10. 10. Unit 0: Prologue The Nature of Science Note Packet #1 15. Density at Different Phases •As a material is heated, it changes from solid to liquid. • More heat changes the liquid to gas. The molecules move farther apart, so the volume increases, causing the density to decrease. General Rule of Thumb: Solids are most dense, gases are least dense The ONLY exception to this rule is water!!! •As water cools, its volume decreases until it reaches 4° C. • As it cools from 4° C to 0° C, its volume actually increases, so it becomes less dense again. •Water is most dense at 4°C, but is still a liquid. •This is due to my buddy Mr. Hydrogen Bond, you will meet him in Chemistry •Water at 0°C is solid ice, but is less dense than water, so ice floats!! •Water is the only material whose solid form will float in its liquid form. •This is why the top of a puddle, or a lake freezes first. 16. Does size affect density of an object? •You can NEVER change the density of a material by cutting it into pieces. •Since change both volume and mass, the ratio will remain the same, therefore each small piece will have the same density as the original large one. Page #___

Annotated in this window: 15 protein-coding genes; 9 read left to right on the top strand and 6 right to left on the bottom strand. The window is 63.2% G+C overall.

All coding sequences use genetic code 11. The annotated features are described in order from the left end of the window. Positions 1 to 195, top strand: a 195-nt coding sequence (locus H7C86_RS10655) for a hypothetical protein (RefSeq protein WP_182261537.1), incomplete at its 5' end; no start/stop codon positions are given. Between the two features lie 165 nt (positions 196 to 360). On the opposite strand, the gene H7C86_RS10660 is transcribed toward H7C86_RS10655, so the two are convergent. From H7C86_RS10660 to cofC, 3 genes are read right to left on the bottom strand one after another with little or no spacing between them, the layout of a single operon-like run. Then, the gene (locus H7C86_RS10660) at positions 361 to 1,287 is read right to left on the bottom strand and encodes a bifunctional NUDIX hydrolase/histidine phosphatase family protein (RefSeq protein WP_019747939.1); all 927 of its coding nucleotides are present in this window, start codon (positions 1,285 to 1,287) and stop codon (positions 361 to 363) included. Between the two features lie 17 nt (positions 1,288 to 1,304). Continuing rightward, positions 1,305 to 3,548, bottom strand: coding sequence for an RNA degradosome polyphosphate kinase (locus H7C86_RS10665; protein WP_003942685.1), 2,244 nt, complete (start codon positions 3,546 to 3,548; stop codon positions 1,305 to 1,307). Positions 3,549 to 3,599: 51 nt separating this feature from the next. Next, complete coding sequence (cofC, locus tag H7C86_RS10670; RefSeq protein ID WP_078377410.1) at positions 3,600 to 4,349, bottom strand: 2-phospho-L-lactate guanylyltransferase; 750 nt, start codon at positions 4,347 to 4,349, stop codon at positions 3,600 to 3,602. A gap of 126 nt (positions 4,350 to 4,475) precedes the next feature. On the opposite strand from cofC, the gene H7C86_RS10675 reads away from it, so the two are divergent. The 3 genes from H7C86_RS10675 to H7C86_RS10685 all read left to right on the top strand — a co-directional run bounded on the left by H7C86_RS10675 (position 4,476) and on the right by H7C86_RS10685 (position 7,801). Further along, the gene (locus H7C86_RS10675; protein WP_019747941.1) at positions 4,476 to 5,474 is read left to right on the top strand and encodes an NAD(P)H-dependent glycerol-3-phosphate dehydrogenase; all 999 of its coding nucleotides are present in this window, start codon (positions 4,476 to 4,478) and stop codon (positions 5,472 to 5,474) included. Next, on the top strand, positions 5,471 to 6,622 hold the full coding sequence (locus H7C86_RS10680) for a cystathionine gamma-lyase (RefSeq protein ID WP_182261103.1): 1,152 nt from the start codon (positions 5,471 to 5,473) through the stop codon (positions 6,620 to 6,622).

11. 11. Unit 0: Prologue The Nature of Science Note Packet #1 17. Let review some crucial relationships!!! •Temp. Volume Density l •Pressure Volume Density l l •Temp. Volume Density l •Pressure Volume Density You must understand and know these by heart!!! 18. Graphing: •Direct Relationship: •Inverse Relationship:Variables both variables “move in the same “move in opposite directions”. One direction” They both increase or variable goes up and the other goes both decrease. down. •Constant Variable: •Parabola: One variable changes, but the other remains As one variable increases, the the same. other increases and then decreases. Page #___
  12. 12. Unit 0: Prologue The Nature of Science Note Packet #1 Error! Reference source not found. 19. More on charts and Graphs: Page #___
  13. 13. Unit 0: Prologue The Nature of Science Note Packet #1 20. Percent Deviation: This tells us how much error is in some measurements when it is compared to the true measurement. We find the amount of error using the formula: Percent Deviation = ---------------------------------------------------------------- This formula is on the front page of the ESRT. Example #1 A student determines a room to be 17 ft long, but the blue print for the room is 15 ft long. Find the % Deviation. 17-15ft /15 ft X 100% = ____________ Page #___